problems associated with such a large
telescope. The quartet is being built by
the European Southern Observatory
(ESO), a consortium of astronomers
from eight European countries.
The VLT is being built on top of
Cerro Paranal, a 2640-metre high mountain in the middle of a desert in Chile.
The skies there are among the darkest,
steadiest and driest (important for infrared astronomy) in the world. The
ESO is now ready to install the first
telescope's enclosure.
Radio astronomers have been able to
combine the signals of widely-spaced
receivers for many years, and this is in
fact the basis of the well-known
Australia Telescope whose individual
components are separated by up to
hundreds of kilometres.
Like the Australia Telescope, each of
the four telescopes that make up the
VLT can be operated independently or
in unison. When working together, their
combined light-gathering power will be
the equivalent of a 16-metre telescope.
ELECTRONICS Australia, February 1995
When used as an interferometer, the
telescopes will have the resolving power
of a telescope with an aperture the same
as the distance between the two farthest
telescopes - about 100 metres. Alternatively, the telescopes can be used on the
same object but with different instruments, or on four different objects.
The appearance of the completed observatory will be a far cry from the
traditional dome-shaped buildings that
were used to house telescopes in the
past. Designers have since discovered
that the dome is one of the worst
shaped-buildings that you can use for a
telescope, simply because the air cur-
rents it creates around the telescope distorts the images. The new method is to
use box-shaped enclosures that move
with the telescope as it looks around the
sky. To further improve the steadiness of
the surrounding air, astronomers will
work in laboratories and move between
the telescopes underground. Nothing
will protrude above ground except the
giant telescopes themselves.
Telescope One of the VLT is due for
completion around late 1997. The
remaining telescopes will be completed
over the following few years. The
total cost of the project is estimated at $430 million. •:•
Electronics has always had strong links with the motion picture industry, and from time to time in the
past we have published articles describing the development of cinema technology. Here's an update, showing the way modern 'multiplex' movie theatres have taken advantage of recent developments in electronics and computers. The author is an experienced projectionist, currently working in
Shepparton, Victoria.
Over the years that I have been reading Electronics Australia, I have enjoyed
the many articles on the movie industry.
Following the article by Mr Rod Maclean, in the March 1993 issue, I decided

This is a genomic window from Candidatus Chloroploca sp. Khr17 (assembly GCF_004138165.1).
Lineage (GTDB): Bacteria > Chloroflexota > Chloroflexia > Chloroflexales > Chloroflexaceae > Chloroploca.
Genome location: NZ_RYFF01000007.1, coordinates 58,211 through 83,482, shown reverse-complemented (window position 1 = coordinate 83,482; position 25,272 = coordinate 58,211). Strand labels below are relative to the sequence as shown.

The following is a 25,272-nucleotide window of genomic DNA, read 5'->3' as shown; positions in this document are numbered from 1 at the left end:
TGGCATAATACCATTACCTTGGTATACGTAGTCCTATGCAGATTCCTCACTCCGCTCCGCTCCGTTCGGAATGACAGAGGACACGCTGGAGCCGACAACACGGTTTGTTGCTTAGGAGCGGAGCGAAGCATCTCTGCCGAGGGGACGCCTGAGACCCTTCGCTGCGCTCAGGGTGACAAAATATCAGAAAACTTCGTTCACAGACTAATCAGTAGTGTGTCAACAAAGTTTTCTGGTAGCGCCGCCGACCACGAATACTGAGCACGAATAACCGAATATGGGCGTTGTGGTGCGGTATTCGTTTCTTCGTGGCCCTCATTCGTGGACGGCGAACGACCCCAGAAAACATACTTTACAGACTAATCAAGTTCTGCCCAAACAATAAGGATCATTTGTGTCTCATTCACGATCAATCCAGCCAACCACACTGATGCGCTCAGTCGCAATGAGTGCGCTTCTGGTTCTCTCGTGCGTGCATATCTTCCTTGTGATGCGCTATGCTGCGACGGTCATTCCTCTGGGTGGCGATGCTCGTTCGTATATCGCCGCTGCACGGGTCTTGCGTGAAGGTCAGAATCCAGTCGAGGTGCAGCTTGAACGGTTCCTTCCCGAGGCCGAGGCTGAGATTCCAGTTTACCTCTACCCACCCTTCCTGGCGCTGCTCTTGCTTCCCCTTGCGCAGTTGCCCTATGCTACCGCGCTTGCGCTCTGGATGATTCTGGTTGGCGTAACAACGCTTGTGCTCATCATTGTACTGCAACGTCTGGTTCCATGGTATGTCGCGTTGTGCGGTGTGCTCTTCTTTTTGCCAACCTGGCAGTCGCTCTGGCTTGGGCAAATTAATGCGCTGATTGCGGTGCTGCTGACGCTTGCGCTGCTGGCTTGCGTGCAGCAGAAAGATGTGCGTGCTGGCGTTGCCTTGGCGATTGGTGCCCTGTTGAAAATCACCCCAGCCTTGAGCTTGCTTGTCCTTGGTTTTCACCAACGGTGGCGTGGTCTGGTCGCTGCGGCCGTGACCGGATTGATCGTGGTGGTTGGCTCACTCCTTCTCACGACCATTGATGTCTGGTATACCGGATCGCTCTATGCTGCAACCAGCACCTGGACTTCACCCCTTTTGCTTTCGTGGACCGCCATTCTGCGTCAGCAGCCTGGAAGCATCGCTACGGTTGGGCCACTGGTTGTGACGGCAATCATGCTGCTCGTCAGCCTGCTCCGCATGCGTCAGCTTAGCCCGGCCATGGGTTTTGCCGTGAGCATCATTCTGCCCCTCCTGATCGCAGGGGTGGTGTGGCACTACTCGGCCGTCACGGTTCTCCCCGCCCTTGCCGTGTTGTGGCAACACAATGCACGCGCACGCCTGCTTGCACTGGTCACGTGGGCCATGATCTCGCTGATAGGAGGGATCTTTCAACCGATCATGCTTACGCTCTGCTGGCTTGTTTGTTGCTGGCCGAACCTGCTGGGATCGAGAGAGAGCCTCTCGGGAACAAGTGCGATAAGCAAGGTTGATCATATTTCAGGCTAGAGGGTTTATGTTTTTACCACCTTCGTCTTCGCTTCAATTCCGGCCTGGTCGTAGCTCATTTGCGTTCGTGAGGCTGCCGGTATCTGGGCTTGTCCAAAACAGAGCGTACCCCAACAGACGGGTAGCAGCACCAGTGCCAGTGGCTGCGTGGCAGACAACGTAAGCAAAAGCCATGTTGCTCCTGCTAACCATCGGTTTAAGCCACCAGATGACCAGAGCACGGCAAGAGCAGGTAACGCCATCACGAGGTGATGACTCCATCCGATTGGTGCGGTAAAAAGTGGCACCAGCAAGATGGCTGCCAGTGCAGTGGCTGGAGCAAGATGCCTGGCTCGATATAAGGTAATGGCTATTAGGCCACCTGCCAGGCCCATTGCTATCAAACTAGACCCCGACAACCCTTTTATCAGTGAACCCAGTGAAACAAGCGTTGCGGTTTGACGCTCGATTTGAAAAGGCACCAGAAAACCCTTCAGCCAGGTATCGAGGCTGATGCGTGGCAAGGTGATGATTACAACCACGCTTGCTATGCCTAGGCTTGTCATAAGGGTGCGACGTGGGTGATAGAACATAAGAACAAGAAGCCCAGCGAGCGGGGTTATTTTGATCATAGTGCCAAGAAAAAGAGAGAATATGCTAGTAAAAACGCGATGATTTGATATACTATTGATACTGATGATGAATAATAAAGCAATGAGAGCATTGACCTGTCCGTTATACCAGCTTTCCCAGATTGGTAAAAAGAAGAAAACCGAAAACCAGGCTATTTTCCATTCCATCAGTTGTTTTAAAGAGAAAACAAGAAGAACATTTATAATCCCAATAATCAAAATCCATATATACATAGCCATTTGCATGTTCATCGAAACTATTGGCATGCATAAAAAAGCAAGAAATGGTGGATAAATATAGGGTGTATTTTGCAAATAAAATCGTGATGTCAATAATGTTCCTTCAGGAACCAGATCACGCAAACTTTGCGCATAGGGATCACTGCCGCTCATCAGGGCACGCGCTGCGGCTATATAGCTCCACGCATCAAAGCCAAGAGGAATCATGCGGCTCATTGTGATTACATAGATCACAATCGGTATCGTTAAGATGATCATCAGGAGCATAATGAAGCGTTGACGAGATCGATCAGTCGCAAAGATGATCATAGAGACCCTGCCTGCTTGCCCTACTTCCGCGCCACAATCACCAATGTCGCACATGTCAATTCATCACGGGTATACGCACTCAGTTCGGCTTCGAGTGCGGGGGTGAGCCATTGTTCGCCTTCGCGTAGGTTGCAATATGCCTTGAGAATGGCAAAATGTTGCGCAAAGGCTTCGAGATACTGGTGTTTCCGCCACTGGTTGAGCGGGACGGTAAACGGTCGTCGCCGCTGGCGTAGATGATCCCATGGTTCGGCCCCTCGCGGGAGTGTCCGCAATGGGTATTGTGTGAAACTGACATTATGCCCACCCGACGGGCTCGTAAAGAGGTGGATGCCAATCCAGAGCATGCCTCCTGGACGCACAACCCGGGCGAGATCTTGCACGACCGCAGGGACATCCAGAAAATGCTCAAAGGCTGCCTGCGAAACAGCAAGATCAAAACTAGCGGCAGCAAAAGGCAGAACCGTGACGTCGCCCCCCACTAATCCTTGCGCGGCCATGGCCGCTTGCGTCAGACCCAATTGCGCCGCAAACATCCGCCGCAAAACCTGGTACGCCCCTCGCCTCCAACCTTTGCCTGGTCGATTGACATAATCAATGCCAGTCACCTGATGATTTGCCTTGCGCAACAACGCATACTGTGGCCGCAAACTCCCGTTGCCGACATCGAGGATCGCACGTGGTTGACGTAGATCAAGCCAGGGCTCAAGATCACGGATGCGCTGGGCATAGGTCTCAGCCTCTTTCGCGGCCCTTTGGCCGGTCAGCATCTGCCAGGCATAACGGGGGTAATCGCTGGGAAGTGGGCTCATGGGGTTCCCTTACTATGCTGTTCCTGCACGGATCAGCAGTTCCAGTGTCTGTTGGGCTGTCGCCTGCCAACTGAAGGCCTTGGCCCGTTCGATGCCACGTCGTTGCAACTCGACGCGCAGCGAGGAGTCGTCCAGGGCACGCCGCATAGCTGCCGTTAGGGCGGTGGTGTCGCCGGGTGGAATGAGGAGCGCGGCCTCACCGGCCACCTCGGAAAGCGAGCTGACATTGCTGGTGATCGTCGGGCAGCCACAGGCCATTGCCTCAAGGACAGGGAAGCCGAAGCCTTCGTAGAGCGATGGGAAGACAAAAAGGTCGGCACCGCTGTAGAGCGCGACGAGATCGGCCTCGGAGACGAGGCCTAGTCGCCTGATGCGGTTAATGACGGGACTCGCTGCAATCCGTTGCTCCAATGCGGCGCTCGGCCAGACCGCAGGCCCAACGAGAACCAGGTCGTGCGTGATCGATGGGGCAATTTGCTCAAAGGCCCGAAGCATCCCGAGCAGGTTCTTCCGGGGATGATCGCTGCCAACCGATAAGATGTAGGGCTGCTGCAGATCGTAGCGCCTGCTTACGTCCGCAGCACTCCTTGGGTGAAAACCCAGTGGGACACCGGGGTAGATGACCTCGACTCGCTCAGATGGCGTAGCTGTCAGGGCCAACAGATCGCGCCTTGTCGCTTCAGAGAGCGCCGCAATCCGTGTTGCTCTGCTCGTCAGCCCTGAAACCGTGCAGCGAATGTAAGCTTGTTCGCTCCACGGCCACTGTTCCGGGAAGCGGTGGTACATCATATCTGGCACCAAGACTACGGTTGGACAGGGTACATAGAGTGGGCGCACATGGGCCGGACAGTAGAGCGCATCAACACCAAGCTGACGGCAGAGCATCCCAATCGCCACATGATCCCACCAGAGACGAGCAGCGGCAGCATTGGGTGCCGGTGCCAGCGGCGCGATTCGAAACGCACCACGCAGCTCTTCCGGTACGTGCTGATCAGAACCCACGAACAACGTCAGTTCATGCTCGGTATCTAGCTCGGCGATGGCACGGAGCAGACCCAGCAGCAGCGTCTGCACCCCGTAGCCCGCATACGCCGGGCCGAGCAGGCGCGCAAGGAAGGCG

to put finger to keyboard and take
readers from the era when I myself
started to get involved in projecting
moving images onto a screen, up to
today's technology as used in modern
'multiplex' cinemas.
My involvement in the movie industry
started in 1976 at the Regal Cinema in
Benalla, a city in North Eastern Victoria.
Here I met and made friends with the
proprietor, a Mr 'Hoot' Gibson (who was
given the nickname of Hoot after one of
the silent screen cowboys), who was
amongst the first of the travelling 'picture show' men in Victoria and South
Australia. Hoot showed me the techniques used in how pictures are screened.
I was 'hooked', and started to go to
the th~atre as many times as I could to
learn the skills of being a projectionist. I
enrolled at Royal Melbourne Institute of
Technology and completed a two year
correspondence course. In 1980 I passed
the Victorian Public Health examination
and obtained my Cinematograph
Operators Licence. During my practical
training at the Regal Cinema, I performed the duties of assistant projectionist - cleaning the projectors,
threading the film in the projectors,
cleaning the mirrors, replacing and adjusting the carbons in the lamphouses,
and rewinding the film as each spool
finished screening. By the time I had
completed these tasks, the next spool
'changeover' was ready, and the whole
cycle started again.
After a few months of practice, I was
achieving having everything ready for
the next changeover in a shorter time
than before. This allowed me time to
relax and enjoy some of the film that
was screening.
ELECTRONICS Australia, February 1995
Our lead picture gives a view of the film path from platter to projector, with the
Manager making adjustments to the feed out rollers.
Flg.1: A 4kW Xenon bulb, In the centre of the parabolic mirror with the Igniter
circuitry at the back, as used at the Twlllght Drive-In Theatre, Shepparton, Vic.
On one occasion Hoot said he had to
go downstairs to the ticket office and
that he would be back in a moment. The
film in the running projector started to
reach the end of the spool and a changeover was rapidly approaching, with
no Hoot Gibson to be seen. I took
the bit between my teeth and managed
my first solo changeover. It was spot on.
Afterwards Hoot came back into the
projection room and said that he had
been sitting in the theatre, waiting to see
how I would manage a changeover